There have been a great many recent blog posts in the wake of last month's RT Booklovers Convention celebrating the warmth and acceptance within the romance community. Since a great many romance readers and writers are shy introverts by nature, it can be a surprise to not feel like an odd duck in social situations. It can also be a tremendous relief to be surrounded by others who share your interests. So many of us self-censor our opinions and preferences in order to fit in.
It is often the case that the heroine of a romance novel is a social misfit in some way. This is a useful plot device, since it serves to emotionally isolate her and thus boost the impact of her growing romance with the hero. It also creates reader sympathy for the heroine, since so many of us had unpleasant experiences in high school. We can easily imagine the pain of ostracized by the ton because we were once ostracized by the popular kids.
Tessa Dare wrote an entire series around the premise of a quiet resort town where socially awkward ladies could find acceptance. Spindle Cove is introduced in A Night to Surrender and revisited in three more full-length novels and two novellas. Dare's misfit heroines who find acceptance included bluestockings, an asthma sufferer, a young woman with a port-wine stain covering much of her face, and a working-class tavern wench who becomes a duchess.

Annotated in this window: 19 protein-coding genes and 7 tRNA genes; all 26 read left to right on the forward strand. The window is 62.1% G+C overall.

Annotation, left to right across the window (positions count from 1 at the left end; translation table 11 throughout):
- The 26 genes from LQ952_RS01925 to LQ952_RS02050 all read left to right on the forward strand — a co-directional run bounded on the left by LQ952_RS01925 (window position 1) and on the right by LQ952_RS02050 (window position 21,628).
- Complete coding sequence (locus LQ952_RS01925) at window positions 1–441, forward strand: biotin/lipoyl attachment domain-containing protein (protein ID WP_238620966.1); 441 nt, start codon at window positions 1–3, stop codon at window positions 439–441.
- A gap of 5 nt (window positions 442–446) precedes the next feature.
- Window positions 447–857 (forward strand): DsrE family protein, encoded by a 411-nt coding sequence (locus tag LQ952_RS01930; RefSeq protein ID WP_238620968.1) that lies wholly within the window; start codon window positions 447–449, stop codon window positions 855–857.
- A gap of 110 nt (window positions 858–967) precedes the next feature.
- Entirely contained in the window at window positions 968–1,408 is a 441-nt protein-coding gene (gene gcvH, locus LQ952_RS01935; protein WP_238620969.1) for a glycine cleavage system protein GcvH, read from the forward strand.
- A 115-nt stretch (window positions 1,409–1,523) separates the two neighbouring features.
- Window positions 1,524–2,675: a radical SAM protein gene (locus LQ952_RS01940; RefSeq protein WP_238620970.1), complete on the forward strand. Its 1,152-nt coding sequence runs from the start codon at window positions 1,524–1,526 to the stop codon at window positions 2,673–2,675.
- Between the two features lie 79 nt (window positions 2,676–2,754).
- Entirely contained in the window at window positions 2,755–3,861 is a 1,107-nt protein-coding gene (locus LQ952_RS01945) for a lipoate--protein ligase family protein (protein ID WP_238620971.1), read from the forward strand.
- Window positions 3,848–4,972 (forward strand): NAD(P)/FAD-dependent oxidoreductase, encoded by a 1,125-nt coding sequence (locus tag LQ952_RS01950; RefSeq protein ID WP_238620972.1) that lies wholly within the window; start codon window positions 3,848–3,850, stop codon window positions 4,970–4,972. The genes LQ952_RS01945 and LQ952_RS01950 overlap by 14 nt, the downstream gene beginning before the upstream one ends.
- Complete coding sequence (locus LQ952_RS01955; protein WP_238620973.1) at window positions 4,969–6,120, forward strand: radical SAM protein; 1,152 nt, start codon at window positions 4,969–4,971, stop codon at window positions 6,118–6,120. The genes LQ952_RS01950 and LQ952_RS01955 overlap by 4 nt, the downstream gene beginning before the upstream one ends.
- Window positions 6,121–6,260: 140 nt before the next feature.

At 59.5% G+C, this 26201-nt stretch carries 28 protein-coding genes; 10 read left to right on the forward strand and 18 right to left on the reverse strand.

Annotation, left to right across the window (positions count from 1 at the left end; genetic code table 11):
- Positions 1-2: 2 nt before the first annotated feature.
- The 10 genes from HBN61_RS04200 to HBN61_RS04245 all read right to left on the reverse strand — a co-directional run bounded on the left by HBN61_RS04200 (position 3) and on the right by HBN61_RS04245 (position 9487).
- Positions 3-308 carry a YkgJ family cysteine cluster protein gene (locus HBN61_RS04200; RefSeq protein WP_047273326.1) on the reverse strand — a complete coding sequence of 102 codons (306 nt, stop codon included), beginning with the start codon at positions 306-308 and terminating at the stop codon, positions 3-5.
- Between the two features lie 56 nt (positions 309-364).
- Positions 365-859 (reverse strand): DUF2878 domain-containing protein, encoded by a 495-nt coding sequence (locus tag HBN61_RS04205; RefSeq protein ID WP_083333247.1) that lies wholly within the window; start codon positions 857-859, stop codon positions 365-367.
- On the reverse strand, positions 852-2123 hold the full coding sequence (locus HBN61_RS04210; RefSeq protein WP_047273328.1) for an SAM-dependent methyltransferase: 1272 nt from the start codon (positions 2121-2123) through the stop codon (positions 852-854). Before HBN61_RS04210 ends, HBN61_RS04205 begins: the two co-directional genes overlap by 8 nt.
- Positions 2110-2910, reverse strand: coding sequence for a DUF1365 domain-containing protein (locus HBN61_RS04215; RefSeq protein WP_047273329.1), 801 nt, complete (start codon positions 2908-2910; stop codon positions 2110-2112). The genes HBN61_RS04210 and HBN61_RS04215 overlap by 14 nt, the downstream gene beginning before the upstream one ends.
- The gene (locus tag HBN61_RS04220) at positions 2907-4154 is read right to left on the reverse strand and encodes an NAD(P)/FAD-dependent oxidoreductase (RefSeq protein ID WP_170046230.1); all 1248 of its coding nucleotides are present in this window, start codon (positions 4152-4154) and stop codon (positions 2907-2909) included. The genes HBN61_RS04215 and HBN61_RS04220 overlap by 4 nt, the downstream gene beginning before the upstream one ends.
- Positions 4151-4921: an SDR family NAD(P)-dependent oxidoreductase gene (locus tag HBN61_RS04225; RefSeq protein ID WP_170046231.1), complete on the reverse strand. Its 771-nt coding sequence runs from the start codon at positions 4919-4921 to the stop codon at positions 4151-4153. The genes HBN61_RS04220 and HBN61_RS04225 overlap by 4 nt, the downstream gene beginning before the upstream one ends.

Lady Windermere's Lover, Cynthia first finds love and acceptance not from her husband (who treated her quite shamefully during the early days of their marriage) but from his old friends, Caro Townsend and Julian Denford. Coming from a middle-class background, Cynthia was completely isolated after her marriage. Having Caro to take her under her wing and Julian to escort her around town allowed her to blossom and find a place in her husband's world. It also allowed her to stand up for herself when he returned from a diplomatic posting abroad.
The Heiress Effect features a heroine whose social isolation is largely by choice (she has reasons for wishing to avoid marriage without having to actually turn down a decent proposal). In a delightful twist, the two frenemies who pretended to befriend her in order to make her look ridiculous turned into genuine friends who stood by her when it really counted.
As much as I enjoy reading a novel that includes already-established, strong female friendships, there is a special joy in a story where the heroine finds genuine friendship and acceptance for the first time, apart from the romance.